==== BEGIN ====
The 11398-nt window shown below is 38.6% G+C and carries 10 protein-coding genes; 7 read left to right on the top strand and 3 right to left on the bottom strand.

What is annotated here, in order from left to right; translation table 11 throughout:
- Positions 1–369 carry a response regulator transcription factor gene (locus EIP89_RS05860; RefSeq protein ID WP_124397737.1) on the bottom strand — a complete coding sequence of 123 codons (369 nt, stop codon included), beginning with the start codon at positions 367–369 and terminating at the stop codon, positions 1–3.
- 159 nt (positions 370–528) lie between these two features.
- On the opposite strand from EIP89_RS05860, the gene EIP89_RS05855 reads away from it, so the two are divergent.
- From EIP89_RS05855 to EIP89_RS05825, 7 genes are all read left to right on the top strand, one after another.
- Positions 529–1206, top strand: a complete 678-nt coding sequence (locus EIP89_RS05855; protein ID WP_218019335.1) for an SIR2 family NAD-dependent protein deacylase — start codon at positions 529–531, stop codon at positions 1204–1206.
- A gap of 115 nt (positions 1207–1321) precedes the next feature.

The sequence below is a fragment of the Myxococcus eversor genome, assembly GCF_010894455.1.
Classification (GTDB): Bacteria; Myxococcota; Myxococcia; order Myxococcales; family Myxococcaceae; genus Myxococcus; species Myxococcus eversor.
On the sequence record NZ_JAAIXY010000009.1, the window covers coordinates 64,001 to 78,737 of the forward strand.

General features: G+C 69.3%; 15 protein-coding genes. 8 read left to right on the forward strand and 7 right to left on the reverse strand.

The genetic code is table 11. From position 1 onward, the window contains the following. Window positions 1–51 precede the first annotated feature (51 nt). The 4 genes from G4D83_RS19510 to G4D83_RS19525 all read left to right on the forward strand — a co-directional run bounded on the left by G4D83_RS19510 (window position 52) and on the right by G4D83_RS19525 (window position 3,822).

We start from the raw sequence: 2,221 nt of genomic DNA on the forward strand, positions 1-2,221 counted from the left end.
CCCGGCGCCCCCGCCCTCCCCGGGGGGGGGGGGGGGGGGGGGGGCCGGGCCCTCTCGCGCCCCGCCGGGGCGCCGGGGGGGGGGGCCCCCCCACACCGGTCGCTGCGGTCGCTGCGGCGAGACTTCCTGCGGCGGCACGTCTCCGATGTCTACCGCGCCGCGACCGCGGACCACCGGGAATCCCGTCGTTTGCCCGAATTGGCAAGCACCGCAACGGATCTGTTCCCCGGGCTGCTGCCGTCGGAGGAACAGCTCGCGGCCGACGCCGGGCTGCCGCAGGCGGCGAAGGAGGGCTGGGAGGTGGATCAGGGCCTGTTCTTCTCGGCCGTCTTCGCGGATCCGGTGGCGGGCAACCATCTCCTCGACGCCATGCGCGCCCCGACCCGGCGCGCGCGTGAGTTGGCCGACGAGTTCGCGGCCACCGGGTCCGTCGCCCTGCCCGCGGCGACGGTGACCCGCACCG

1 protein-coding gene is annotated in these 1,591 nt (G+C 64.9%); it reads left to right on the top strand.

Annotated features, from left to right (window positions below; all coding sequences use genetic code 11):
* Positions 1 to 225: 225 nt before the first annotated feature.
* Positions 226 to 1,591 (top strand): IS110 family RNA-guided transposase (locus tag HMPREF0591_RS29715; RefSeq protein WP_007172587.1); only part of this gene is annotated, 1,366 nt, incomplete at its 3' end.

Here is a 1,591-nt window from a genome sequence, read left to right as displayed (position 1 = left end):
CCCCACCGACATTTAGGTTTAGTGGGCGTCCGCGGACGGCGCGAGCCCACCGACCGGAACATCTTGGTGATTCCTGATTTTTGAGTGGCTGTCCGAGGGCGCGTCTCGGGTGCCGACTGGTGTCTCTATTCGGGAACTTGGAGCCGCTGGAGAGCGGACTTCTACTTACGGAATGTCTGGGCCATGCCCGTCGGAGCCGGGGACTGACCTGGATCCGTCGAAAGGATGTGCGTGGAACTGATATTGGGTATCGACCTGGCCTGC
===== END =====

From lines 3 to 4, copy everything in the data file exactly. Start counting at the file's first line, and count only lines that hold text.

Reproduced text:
- Positions 1–369 carry a response regulator transcription factor gene (locus EIP89_RS05860; RefSeq protein ID WP_124397737.1) on the bottom strand — a complete coding sequence of 123 codons (369 nt, stop codon included), beginning with the start codon at positions 367–369 and terminating at the stop codon, positions 1–3.
- 159 nt (positions 370–528) lie between these two features.